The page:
• Welcome to the Chronicle Forums.
    Please complete your profile. The forums and the rest of www.chronofhorse.com has single sign-in, so your log in information for one will automatically work for the other. Disclaimer: The opinions expressed here are the views of the individual and do not necessarily reflect the views and opinions of The Chronicle of the Horse.

Announcement

Collapse

Forum rules and no-advertising policy

As a participant on this forum, it is your responsibility to know and follow our rules. Please read this message in its entirety.

Board Rules

1. You’re responsible for what you say.
As outlined in Section 230 of the Communications Decency Act, The Chronicle of the Horse and its affiliates, as well Jelsoft Enterprises Ltd., the developers of vBulletin, are not legally responsible for statements made in the forums.

This is a public forum viewed by a wide spectrum of people, so please be mindful of what you say and who might be reading it—details of personal disputes are likely better handled privately. While posters are legally responsible for their statements, the moderators may in their discretion remove or edit posts that violate these rules. Users have the ability to modify or delete their own messages after posting, but administrators generally will not delete posts, threads or accounts upon request.

Outright inflammatory, vulgar, harassing, malicious or otherwise inappropriate statements and criminal charges unsubstantiated by a reputable news source or legal documentation will not be tolerated and will be dealt with at the discretion of the moderators.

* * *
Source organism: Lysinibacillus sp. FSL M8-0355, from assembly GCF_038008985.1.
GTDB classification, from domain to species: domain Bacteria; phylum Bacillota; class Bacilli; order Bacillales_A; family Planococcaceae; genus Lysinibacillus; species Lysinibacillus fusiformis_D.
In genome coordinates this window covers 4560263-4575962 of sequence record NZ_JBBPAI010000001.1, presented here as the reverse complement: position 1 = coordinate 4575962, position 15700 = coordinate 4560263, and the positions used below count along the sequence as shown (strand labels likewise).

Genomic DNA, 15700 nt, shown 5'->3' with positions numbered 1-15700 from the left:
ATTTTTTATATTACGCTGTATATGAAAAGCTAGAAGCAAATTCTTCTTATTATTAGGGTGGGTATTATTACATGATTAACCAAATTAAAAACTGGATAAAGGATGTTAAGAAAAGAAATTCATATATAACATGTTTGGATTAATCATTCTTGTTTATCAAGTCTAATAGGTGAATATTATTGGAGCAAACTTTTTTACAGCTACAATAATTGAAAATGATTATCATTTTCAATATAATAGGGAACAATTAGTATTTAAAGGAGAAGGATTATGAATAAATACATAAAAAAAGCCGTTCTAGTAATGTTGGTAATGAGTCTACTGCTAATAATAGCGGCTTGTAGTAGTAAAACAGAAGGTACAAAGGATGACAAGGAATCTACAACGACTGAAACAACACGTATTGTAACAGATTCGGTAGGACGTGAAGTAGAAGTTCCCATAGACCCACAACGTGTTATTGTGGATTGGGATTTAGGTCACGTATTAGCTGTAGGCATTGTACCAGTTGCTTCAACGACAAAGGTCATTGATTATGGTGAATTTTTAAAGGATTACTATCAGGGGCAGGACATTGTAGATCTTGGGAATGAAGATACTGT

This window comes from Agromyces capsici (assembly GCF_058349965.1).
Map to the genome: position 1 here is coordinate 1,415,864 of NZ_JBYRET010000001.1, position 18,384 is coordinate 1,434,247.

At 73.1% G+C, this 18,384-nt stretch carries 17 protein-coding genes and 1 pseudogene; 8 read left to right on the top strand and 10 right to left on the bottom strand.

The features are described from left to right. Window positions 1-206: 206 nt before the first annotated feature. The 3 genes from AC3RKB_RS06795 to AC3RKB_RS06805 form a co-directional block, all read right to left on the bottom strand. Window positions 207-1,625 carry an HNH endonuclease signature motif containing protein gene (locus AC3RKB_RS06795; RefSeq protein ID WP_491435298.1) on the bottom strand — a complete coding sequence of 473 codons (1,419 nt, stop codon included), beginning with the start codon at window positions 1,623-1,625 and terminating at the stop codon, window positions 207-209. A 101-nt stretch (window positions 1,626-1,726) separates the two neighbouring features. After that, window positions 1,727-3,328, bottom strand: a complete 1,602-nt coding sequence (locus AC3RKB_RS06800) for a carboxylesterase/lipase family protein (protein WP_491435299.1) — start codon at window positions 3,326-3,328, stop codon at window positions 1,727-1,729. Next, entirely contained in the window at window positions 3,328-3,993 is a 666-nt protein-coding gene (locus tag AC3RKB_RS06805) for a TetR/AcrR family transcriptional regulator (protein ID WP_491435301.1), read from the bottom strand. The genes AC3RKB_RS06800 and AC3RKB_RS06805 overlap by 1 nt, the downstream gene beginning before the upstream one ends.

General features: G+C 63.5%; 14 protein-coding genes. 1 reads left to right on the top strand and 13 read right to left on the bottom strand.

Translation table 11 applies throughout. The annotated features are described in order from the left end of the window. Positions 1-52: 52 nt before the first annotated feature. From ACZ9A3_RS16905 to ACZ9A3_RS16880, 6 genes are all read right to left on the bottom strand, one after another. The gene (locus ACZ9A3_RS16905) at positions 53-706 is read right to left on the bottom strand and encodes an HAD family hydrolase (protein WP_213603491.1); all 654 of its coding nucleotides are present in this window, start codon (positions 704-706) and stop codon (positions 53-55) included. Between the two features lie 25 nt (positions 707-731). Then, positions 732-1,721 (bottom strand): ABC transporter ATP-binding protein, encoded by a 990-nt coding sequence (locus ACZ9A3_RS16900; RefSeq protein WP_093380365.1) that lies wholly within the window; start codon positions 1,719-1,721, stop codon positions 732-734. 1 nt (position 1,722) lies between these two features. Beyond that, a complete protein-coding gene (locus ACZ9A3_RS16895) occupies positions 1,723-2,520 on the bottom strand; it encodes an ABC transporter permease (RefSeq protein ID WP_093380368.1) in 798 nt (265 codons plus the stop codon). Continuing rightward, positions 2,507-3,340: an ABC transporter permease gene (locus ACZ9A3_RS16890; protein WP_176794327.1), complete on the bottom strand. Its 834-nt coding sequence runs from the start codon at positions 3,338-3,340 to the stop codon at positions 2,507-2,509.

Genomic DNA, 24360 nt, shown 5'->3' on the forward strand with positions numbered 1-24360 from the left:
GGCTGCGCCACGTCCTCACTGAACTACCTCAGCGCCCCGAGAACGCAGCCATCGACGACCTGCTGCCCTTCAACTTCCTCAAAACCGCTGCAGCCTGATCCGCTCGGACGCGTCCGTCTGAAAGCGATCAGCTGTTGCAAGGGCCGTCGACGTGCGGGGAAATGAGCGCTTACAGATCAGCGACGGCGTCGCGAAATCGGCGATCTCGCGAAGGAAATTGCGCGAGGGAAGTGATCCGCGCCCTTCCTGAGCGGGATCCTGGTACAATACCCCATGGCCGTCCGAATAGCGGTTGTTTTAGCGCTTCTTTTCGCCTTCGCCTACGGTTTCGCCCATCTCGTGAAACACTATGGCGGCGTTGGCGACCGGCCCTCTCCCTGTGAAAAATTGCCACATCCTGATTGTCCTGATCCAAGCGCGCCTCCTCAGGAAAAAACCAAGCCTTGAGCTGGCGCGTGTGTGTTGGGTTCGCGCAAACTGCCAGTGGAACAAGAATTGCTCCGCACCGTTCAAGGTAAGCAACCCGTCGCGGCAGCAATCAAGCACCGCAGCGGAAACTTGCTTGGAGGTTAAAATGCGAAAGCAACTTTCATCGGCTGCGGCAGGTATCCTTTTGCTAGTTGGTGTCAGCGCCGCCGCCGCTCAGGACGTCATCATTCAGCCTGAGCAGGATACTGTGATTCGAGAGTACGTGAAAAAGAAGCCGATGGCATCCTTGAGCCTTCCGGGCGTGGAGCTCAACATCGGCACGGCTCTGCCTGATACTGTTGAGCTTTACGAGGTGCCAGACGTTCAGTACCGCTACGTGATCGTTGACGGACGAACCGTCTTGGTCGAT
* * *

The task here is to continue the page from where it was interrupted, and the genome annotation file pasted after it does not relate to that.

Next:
2. Conversations in horse-related forums should be horse-related.
The forums are a wonderful source of information and support for members of the horse community. While it’s understandably tempting to share information or search for input on other topics upon which members might have a similar level of knowledge, members must maintain the focus on horses.

3. Keep conversations productive, on topic and civil.
Discussion and disagreement are inevitable and encouraged; personal insults, diatribes and sniping comments are unproductive and unacceptable. Whether a subject is light-hearted or serious, keep posts focused on the current topic and of general interest to other participants of that thread. Utilize the private message feature or personal email where appropriate to address side topics or personal issues not related to the topic at large.

4. No advertising in the discussion forums.
Posts in the discussion forums directly or indirectly advertising horses, jobs, items or services for sale or wanted will be removed at the discretion of the moderators. Use of the private messaging feature or email addresses obtained through users’ profiles for unsolicited advertising is not permitted.

Company representatives may participate in discussions and answer questions about their products or services, or suggest their products on recent threads if they fulfill the criteria of a query. False "testimonials" provided by company affiliates posing as general consumers are not appropriate, and self-promotion of sales, ad campaigns, etc. through the discussion forums is not allowed.

Paid advertising is available on our classifieds site and through the purchase of banner ads. The tightly monitored Giveaways forum permits free listings of genuinely free horses and items available or wanted (on a limited basis). Items offered for trade are not allowed.

Advertising Policy Specifics
When in doubt of whether something you want to post constitutes advertising, please contact a moderator privately in advance for further clarification. Refer to the following points for general guidelines: